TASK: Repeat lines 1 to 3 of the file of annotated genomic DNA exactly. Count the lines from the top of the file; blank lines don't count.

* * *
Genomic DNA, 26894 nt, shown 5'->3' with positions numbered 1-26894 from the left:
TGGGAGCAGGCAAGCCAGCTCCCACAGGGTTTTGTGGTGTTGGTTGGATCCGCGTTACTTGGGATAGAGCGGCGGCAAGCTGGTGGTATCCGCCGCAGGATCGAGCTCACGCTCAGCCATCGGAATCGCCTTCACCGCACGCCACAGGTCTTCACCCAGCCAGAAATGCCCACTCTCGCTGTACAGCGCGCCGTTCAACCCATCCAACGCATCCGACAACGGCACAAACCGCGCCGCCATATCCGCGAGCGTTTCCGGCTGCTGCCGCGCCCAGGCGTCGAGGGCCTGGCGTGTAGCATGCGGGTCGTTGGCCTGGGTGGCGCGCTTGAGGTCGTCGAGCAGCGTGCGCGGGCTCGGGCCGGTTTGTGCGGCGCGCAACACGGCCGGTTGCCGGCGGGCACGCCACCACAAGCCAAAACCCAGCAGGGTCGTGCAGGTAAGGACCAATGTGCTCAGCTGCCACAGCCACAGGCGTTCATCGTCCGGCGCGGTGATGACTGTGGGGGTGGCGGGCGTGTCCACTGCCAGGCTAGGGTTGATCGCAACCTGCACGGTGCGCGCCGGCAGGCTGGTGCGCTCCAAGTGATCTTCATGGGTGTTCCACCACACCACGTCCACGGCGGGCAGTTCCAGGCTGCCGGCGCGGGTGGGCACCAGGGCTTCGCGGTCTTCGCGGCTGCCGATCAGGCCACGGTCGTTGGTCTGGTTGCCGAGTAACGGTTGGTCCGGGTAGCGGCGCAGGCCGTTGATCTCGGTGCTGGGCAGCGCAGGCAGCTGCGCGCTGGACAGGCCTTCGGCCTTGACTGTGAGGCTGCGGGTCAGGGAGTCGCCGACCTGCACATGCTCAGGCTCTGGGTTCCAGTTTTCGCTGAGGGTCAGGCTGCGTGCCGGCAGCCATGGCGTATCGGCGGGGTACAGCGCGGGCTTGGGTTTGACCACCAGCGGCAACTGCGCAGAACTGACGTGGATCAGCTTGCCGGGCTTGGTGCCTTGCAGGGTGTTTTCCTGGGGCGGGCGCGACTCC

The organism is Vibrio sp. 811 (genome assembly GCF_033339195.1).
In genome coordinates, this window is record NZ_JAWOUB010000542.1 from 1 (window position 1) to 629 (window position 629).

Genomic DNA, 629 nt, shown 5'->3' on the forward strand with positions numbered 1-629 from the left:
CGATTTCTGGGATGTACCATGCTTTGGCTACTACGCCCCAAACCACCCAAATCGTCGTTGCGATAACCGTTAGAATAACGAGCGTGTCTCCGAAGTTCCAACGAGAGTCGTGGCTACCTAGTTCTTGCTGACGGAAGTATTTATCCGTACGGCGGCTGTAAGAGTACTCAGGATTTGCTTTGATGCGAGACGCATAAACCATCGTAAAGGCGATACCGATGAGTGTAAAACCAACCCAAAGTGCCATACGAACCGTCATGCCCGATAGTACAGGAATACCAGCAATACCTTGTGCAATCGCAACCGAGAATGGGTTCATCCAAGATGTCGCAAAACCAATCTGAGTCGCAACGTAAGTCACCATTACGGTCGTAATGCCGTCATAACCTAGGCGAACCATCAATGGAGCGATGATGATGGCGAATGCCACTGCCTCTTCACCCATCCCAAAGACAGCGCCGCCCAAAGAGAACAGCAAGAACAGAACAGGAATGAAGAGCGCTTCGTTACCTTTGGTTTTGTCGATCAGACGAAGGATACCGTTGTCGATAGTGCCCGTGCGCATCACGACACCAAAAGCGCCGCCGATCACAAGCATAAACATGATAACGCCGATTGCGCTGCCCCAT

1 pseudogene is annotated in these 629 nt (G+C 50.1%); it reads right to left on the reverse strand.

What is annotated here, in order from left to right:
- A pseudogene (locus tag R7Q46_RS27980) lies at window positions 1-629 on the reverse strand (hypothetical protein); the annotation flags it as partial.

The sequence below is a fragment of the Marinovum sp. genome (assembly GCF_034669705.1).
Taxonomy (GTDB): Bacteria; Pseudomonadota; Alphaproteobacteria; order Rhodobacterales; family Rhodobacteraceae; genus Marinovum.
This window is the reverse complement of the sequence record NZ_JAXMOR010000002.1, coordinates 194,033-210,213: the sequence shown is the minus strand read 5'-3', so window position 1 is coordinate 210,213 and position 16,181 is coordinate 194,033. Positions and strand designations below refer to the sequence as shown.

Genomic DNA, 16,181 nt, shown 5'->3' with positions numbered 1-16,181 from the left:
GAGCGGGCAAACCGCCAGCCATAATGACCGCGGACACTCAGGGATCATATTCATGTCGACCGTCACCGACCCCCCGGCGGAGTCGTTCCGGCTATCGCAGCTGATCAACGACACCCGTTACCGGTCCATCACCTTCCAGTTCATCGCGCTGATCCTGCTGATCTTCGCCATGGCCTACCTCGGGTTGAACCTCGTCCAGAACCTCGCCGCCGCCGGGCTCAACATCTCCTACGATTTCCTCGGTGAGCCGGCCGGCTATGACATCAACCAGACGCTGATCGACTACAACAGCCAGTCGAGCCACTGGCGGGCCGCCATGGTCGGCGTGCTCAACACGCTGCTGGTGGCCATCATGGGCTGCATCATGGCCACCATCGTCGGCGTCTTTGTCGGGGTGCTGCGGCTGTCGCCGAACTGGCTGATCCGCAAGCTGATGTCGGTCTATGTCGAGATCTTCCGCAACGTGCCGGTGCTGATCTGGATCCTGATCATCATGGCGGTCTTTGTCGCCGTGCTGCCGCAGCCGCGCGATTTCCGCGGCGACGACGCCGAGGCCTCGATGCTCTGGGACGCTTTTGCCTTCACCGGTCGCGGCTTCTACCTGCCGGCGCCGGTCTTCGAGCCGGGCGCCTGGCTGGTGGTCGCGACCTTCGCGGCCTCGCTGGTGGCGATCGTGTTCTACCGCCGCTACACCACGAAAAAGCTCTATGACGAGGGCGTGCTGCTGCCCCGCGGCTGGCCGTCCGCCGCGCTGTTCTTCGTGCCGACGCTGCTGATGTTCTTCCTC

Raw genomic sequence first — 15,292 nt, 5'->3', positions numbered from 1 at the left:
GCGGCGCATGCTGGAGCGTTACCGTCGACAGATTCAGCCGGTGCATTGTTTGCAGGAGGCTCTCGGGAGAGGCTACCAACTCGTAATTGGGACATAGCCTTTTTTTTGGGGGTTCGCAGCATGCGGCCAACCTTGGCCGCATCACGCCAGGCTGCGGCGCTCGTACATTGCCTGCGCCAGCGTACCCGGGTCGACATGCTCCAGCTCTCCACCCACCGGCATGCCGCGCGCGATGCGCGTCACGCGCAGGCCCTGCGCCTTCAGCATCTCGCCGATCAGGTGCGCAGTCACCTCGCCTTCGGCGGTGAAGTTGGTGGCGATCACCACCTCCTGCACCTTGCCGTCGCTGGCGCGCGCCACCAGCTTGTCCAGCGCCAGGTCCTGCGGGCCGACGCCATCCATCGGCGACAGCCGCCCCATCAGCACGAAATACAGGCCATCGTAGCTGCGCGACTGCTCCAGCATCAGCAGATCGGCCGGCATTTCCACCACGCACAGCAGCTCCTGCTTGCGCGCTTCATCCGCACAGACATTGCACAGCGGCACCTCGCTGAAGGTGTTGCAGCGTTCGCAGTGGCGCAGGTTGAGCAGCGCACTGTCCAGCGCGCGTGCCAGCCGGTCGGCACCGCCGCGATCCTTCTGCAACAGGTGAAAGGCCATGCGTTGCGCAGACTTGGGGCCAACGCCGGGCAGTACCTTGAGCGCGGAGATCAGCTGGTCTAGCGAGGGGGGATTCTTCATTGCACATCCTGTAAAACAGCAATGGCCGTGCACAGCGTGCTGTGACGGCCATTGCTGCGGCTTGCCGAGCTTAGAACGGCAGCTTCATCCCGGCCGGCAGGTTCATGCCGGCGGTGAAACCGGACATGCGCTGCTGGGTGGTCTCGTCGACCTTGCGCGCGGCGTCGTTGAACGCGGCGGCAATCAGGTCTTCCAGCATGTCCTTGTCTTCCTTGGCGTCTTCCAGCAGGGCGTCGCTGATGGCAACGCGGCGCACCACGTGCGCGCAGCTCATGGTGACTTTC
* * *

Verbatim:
Genomic DNA, 26894 nt, shown 5'->3' with positions numbered 1-26894 from the left:
TGGGAGCAGGCAAGCCAGCTCCCACAGGGTTTTGTGGTGTTGGTTGGATCCGCGTTACTTGGGATAGAGCGGCGGCAAGCTGGTGGTATCCGCCGCAGGATCGAGCTCACGCTCAGCCATCGGAATCGCCTTCACCGCACGCCACAGGTCTTCACCCAGCCAGAAATGCCCACTCTCGCTGTACAGCGCGCCGTTCAACCCATCCAACGCATCCGACAACGGCACAAACCGCGCCGCCATATCCGCGAGCGTTTCCGGCTGCTGCCGCGCCCAGGCGTCGAGGGCCTGGCGTGTAGCATGCGGGTCGTTGGCCTGGGTGGCGCGCTTGAGGTCGTCGAGCAGCGTGCGCGGGCTCGGGCCGGTTTGTGCGGCGCGCAACACGGCCGGTTGCCGGCGGGCACGCCACCACAAGCCAAAACCCAGCAGGGTCGTGCAGGTAAGGACCAATGTGCTCAGCTGCCACAGCCACAGGCGTTCATCGTCCGGCGCGGTGATGACTGTGGGGGTGGCGGGCGTGTCCACTGCCAGGCTAGGGTTGATCGCAACCTGCACGGTGCGCGCCGGCAGGCTGGTGCGCTCCAAGTGATCTTCATGGGTGTTCCACCACACCACGTCCACGGCGGGCAGTTCCAGGCTGCCGGCGCGGGTGGGCACCAGGGCTTCGCGGTCTTCGCGGCTGCCGATCAGGCCACGGTCGTTGGTCTGGTTGCCGAGTAACGGTTGGTCCGGGTAGCGGCGCAGGCCGTTGATCTCGGTGCTGGGCAGCGCAGGCAGCTGCGCGCTGGACAGGCCTTCGGCCTTGACTGTGAGGCTGCGGGTCAGGGAGTCGCCGACCTGCACATGCTCAGGCTCTGGGTTCCAGTTTTCGCTGAGGGTCAGGCTGCGTGCCGGCAGCCATGGCGTATCGGCGGGGTACAGCGCGGGCTTGGGTTTGACCACCAGCGGCAACTGCGCAGAACTGACGTGGATCAGCTTGCCGGGCTTGGTGCCTTGCAGGGTGTTTTCCTGGGGCGGGCGCGACTCC

The organism is Vibrio sp. 811 (genome assembly GCF_033339195.1).